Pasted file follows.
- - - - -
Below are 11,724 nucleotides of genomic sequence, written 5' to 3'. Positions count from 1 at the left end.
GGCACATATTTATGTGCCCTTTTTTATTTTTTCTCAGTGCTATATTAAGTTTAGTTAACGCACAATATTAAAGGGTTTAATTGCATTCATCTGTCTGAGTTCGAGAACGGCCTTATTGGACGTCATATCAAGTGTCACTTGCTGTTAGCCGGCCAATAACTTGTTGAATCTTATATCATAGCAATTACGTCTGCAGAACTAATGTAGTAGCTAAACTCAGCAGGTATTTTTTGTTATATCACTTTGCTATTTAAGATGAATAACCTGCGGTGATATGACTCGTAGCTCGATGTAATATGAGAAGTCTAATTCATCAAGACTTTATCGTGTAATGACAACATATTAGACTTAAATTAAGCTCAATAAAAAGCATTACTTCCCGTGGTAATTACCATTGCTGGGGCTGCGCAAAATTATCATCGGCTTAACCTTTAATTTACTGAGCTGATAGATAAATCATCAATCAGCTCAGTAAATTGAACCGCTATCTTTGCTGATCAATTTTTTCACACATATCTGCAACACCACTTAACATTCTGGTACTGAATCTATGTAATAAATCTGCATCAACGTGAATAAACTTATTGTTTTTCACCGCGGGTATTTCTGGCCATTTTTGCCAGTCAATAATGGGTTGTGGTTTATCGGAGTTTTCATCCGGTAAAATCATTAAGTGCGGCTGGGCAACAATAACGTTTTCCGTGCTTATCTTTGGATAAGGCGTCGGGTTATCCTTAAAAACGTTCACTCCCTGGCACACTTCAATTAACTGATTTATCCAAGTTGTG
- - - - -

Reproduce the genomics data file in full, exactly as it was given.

Below are 11,724 nucleotides of genomic sequence, written 5' to 3'. Positions count from 1 at the left end.
GGCACATATTTATGTGCCCTTTTTTATTTTTTCTCAGTGCTATATTAAGTTTAGTTAACGCACAATATTAAAGGGTTTAATTGCATTCATCTGTCTGAGTTCGAGAACGGCCTTATTGGACGTCATATCAAGTGTCACTTGCTGTTAGCCGGCCAATAACTTGTTGAATCTTATATCATAGCAATTACGTCTGCAGAACTAATGTAGTAGCTAAACTCAGCAGGTATTTTTTGTTATATCACTTTGCTATTTAAGATGAATAACCTGCGGTGATATGACTCGTAGCTCGATGTAATATGAGAAGTCTAATTCATCAAGACTTTATCGTGTAATGACAACATATTAGACTTAAATTAAGCTCAATAAAAAGCATTACTTCCCGTGGTAATTACCATTGCTGGGGCTGCGCAAAATTATCATCGGCTTAACCTTTAATTTACTGAGCTGATAGATAAATCATCAATCAGCTCAGTAAATTGAACCGCTATCTTTGCTGATCAATTTTTTCACACATATCTGCAACACCACTTAACATTCTGGTACTGAATCTATGTAATAAATCTGCATCAACGTGAATAAACTTATTGTTTTTCACCGCGGGTATTTCTGGCCATTTTTGCCAGTCAATAATGGGTTGTGGTTTATCGGAGTTTTCATCCGGTAAAATCATTAAGTGCGGCTGGGCAACAATAACGTTTTCCGTGCTTATCTTTGGATAAGGCGTCGGGTTATCCTTAAAAACGTTCACTCCCTGGCACACTTCAATTAACTGATTTATCCAAGTTGTG